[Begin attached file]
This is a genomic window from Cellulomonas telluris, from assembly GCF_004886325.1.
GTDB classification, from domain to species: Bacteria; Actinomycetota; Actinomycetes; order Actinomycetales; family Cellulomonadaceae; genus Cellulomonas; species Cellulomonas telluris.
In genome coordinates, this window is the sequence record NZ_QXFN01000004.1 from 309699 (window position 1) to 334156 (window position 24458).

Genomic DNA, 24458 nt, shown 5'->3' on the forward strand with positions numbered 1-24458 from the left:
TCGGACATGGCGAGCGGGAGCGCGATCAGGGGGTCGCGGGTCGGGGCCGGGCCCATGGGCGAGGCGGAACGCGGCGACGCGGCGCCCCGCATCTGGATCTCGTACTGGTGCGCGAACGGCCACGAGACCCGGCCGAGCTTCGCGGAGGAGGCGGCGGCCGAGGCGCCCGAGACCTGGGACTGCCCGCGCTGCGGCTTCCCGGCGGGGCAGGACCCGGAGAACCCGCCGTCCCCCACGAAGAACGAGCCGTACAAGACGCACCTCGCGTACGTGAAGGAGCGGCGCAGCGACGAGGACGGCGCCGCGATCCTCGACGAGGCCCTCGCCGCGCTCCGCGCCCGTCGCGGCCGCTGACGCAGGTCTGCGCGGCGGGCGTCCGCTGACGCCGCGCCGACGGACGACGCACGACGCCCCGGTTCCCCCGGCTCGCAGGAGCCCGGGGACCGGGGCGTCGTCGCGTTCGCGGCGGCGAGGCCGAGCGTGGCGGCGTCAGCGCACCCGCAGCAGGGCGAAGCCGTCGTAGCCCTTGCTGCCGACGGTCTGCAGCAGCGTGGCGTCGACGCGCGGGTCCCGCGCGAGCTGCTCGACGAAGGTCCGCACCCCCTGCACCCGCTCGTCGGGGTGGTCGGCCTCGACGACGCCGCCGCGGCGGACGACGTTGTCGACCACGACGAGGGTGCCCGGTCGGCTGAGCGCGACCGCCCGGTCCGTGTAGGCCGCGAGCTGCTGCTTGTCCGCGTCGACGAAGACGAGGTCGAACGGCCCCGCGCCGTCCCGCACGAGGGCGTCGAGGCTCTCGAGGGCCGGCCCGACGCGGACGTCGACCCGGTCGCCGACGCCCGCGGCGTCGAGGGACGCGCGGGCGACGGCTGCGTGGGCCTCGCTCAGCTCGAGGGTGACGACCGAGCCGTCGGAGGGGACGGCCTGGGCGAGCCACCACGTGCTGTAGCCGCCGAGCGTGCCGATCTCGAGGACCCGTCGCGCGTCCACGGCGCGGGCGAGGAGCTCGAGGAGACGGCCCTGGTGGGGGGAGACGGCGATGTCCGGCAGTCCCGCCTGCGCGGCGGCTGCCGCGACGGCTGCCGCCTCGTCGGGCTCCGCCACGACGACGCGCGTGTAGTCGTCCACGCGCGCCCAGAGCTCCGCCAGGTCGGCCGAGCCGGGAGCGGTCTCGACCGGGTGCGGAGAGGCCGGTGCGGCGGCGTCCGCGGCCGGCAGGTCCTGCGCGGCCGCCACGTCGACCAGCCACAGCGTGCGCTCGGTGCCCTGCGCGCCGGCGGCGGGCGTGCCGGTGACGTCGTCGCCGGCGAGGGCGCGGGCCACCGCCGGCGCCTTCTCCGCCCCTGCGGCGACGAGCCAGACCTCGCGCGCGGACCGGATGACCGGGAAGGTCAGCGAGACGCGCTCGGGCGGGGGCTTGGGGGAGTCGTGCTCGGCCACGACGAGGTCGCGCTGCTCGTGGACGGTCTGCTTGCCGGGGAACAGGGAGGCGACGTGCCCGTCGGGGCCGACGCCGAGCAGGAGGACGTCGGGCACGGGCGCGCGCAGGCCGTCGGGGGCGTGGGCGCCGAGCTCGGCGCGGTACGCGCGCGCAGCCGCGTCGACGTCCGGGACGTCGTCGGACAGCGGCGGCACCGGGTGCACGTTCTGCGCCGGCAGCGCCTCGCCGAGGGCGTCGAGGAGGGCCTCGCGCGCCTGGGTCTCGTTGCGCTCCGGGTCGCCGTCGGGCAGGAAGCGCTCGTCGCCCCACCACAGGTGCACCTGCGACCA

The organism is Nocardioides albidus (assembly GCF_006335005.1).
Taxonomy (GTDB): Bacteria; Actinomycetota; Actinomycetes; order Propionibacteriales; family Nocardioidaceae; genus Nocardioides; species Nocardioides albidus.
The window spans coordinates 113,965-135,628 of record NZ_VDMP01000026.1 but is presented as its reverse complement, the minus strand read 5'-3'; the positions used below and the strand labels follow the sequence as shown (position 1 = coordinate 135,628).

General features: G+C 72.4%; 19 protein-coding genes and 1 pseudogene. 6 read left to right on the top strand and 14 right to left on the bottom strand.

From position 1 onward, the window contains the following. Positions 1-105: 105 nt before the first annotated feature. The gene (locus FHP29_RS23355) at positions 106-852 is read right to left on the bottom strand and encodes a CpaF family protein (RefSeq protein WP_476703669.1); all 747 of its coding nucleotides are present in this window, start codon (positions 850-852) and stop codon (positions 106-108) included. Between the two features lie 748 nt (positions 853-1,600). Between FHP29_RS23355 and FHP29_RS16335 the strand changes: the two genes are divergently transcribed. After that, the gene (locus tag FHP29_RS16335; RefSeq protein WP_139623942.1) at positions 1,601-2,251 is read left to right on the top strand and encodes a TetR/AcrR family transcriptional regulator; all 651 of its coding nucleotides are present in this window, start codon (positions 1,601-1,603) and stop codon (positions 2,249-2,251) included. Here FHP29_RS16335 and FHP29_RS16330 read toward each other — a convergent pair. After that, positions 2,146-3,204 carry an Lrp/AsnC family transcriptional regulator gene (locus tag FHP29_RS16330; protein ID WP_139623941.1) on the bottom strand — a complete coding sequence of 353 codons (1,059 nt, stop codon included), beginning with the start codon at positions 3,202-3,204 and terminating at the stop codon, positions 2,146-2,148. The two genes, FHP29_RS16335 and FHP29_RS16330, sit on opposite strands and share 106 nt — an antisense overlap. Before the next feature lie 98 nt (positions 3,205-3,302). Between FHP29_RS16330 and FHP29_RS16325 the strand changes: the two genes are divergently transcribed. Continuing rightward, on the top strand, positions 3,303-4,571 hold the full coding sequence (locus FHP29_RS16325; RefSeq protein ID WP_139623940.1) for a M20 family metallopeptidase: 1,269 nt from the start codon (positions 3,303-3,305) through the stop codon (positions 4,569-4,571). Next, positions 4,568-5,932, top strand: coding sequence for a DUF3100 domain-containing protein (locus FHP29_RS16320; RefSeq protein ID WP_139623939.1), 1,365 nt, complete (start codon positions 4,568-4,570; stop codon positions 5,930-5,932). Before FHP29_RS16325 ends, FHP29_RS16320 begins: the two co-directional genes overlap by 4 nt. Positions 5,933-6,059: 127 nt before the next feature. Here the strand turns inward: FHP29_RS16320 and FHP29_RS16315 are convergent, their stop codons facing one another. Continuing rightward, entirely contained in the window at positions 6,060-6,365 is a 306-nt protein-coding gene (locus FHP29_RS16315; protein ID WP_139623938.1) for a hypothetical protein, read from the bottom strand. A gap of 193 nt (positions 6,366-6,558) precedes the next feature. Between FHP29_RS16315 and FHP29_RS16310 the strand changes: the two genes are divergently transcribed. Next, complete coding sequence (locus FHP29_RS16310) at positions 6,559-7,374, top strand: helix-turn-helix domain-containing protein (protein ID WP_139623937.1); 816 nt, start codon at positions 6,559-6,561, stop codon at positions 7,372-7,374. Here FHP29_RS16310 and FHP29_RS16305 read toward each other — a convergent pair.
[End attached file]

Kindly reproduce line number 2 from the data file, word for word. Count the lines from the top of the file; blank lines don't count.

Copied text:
GTDB classification, from domain to species: Bacteria; Actinomycetota; Actinomycetes; order Actinomycetales; family Cellulomonadaceae; genus Cellulomonas; species Cellulomonas telluris.